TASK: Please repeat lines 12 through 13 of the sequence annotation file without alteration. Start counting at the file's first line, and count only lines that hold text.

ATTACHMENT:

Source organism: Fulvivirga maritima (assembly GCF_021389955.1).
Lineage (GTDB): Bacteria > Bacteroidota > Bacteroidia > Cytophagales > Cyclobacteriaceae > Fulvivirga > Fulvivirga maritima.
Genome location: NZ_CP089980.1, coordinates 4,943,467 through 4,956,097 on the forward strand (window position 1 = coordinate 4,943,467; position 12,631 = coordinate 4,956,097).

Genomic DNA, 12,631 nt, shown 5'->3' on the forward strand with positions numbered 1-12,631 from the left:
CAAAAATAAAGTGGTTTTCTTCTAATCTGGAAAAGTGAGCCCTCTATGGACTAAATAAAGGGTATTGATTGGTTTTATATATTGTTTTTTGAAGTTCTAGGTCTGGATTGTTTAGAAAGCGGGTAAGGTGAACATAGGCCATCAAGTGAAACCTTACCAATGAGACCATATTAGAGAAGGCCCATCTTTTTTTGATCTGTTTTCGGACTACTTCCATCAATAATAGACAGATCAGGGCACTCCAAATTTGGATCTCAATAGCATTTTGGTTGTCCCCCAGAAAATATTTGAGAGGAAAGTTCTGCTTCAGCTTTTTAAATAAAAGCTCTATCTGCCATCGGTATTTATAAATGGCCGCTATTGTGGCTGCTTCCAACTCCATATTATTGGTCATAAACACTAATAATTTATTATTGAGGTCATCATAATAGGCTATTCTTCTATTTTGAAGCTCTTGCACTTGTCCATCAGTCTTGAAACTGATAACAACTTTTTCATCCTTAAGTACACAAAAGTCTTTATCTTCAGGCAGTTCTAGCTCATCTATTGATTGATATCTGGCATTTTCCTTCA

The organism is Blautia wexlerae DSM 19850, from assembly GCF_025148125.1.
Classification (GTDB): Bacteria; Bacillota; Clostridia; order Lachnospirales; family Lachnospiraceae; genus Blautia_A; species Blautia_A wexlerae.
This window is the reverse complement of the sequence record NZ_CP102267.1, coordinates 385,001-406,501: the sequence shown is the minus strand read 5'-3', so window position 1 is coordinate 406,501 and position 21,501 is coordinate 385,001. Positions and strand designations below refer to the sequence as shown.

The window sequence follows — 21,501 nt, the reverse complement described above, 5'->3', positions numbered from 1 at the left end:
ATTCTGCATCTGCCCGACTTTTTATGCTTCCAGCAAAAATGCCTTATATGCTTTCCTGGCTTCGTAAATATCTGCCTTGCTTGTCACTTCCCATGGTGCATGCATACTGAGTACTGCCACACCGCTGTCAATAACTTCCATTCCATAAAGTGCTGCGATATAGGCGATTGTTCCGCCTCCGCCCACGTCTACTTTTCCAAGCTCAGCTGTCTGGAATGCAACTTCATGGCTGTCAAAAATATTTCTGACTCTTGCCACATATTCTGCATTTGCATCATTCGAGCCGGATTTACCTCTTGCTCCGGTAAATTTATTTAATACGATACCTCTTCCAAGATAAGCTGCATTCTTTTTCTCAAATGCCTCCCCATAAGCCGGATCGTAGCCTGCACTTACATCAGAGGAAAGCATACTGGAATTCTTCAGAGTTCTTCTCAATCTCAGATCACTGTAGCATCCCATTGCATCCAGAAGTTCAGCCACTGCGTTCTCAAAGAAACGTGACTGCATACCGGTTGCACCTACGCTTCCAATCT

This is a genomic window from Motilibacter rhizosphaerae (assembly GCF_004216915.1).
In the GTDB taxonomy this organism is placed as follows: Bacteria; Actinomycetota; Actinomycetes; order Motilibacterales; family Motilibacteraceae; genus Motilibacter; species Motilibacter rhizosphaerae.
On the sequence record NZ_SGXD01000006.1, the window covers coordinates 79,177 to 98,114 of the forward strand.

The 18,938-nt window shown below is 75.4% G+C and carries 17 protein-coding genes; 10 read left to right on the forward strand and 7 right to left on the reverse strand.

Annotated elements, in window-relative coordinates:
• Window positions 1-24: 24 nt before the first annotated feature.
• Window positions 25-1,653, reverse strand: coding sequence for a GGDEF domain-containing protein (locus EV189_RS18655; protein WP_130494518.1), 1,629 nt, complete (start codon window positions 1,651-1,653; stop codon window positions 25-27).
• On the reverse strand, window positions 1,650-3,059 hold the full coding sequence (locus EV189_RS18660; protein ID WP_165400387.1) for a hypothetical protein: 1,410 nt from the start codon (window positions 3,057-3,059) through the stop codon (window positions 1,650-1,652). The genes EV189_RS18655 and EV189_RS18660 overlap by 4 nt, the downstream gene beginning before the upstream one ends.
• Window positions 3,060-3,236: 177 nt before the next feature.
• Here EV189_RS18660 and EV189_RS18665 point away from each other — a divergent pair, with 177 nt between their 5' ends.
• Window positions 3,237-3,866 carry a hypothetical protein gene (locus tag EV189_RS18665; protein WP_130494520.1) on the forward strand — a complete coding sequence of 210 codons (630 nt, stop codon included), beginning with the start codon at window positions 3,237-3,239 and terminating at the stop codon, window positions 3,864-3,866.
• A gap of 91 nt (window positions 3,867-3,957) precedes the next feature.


In the GTDB taxonomy this organism is placed as follows: Bacteria; Actinomycetota; Actinomycetes; order Motilibacterales; family Motilibacteraceae; genus Motilibacter; species Motilibacter rhizosphaerae.
On the sequence record NZ_SGXD01000006.1, the window covers coordinates 79,177 to 98,114 of the forward strand.